RTS Blog Post
By the Editors of Rethinking Schools
By now, most of us have read of Trump’s vile and racist comments of last Thursday.
We all have a moral obligation to speak out against the sentiments uttered by the president, to reject the cruel policies he champions through such sentiments, and demand forthright opposition to his words and deeds by our elected representatives.
And in this struggle, teachers have a special obligation and opportunity to take sustained actions that inoculate young people against Trump’s racist poison and defend immigrant and refugee students who are vulnerable to his cruel words and policies.
In all of our classes, and especially in courses that engage issues of history, citizenship, current events, and cultural identity, we can forge a curriculum of empathy and intellectual engagement that pierces the politics of cruelty with inquiry into the realities of immigration and the social/political context within which it unfolds.
Such a curriculum might explore how the United States propped up dictators in El Salvador during a devastating civil war in the 1980s, forcing many to flee to the United States, and how NAFTA in the 1990s greatly increased rural poverty in Mexico, also driving many to seek jobs in our country. Or how the United States enforced a violent occupation of Haiti between 1915 and 1934, and recently how earthquake relief was skewed to benefit U.S. corporations. Or how boasts of American commitment to freedom and democracy were often belied in Africa by U.S. complicity with South African apartheid and support for bloody dictators.
In response to Trump’s demonization of immigrants and refugees as the source of drugs, crime, welfare abuse, and terrorism, a curriculum of empathy and intellectual engagement can help students discern important realities: the lower crime rate of immigrants compared to native-born citizens, the diligence of newcomers in finding jobs and contributing to our communities, and the lack of evidence that either immigrants or refugees pose a terrorist threat.
Trump’s remarks threaten to turn the United States toward an unusually dangerous era of racist xenophobia, but are not without presidential precedent. President George Washington razed Iroquois villages and enslaved hundreds of Black men, women, and children. Andrew Johnson ordered Union troops to seize the land of freed slaves and return it to white plantation owners. Woodrow Wilson segregated federal offices and showed the KKK-loving film, Birth of a Nation, in the White House. Calvin Coolidge signed the Immigration Act of 1924, designed to keep “American stock up to the highest standard” by excluding Southern/Eastern Europeans and Jews. Franklin Delano Roosevelt’s Federal Housing Administration explicitly refused to support home loans to Black people. And the list goes on. Students need to understand Trumpism within the context of the enduring institutional racism that has shaped our history.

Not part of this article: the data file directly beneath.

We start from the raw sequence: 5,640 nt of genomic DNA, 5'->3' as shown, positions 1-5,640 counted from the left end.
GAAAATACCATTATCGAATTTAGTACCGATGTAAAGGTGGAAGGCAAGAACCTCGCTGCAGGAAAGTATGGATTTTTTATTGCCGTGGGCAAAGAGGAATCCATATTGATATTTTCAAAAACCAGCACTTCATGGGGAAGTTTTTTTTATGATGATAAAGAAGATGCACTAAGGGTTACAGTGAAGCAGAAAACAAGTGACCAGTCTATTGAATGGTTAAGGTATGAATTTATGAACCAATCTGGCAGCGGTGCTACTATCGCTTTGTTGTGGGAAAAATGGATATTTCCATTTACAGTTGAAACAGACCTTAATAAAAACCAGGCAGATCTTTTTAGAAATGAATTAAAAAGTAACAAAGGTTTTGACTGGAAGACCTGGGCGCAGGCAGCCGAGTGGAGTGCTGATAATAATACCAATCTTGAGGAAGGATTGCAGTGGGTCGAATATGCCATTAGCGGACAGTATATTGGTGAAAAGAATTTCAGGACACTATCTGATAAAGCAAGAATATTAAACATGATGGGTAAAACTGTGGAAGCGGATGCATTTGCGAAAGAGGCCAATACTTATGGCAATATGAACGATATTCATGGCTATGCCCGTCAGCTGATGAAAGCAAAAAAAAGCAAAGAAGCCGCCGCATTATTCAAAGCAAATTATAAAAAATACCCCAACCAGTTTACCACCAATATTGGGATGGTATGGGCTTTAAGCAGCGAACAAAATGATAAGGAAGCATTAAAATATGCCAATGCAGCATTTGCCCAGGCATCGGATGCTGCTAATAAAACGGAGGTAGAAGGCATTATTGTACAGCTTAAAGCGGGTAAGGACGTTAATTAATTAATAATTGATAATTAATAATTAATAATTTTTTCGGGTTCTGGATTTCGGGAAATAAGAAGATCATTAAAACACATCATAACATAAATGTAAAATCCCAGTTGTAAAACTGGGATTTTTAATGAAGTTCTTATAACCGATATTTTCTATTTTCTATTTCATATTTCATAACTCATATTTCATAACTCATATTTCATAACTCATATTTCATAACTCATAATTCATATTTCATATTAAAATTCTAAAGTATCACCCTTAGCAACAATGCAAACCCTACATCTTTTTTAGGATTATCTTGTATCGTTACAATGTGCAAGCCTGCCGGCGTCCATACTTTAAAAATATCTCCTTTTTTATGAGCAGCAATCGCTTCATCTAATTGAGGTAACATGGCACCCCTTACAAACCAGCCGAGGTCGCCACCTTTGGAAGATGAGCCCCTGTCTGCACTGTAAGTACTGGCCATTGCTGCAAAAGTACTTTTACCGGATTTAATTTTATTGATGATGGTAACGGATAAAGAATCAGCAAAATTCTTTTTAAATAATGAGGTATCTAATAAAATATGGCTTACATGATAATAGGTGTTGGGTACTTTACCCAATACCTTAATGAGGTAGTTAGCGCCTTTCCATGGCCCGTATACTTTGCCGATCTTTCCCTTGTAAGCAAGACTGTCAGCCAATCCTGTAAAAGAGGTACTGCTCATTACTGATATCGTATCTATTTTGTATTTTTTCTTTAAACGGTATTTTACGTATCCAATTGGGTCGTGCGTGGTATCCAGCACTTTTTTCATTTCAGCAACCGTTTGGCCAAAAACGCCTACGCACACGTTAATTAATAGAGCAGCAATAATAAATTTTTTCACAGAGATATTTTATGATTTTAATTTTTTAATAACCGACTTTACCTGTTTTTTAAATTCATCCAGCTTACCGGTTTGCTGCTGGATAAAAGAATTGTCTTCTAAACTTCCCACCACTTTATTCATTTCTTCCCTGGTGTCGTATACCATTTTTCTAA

And teachers should look beyond our own classrooms. As we say in an editorial in our current issue, they can act with administrators and community members to make sure our schools are “fortresses of safety, warmth, and determination,” keen to protect students and families threatened by deportation, marginalization, and the general mobilization of fear and hate-saturated xenophobia spearheaded by Trump and his allies. We can initiate community efforts to promote “safe haven” policies that seek to safeguard schools from ICE raids, provide immigrant and refugee families with “know your rights” workshops, address the fears and prolonged stress of children whose parents may be deported, and take a public stand of solidarity with those targeted by the Trump administration.
Finally, to counter the politics of racial and xenophobic fear and hatred fanned by Trump, we can share realities and tell stories to our students that emphasize how our common humanity transcends borders. In 2010, Rethinking Schools editor Jesse Hagopian, his wife, and 1-year-old son were in Haiti when the earthquake struck, injuring and killing many thousands. They worked with others to save lives, witnessing devastation and terrible suffering. But in contrast to Trump’s image of a “shithole” people mired in crime, indolence, and incapacity, they witnessed this:
Neighbors carried neighbors who were missing limbs on top of doors for miles to get medical aid. People took shallow sips from plastic bottles so the water would nourish life for more people. Hundreds gathered in newly forged communities to sing songs, collectively raising the spirit of hope. . . . I witnessed the beauty and resilience of a people who had lost everything, but still found something to give to help save others.
As Jesse suggests, we can nurture the beauty and resilience of our own students in helping them see the beauty and resilience of those Trump despises.
Visit Rethinking Schools at http://www.rethinkingschools.org
Photo credit: Haitian children jumping rope in Port-au-Prince, Haiti. (Spike Call/Released)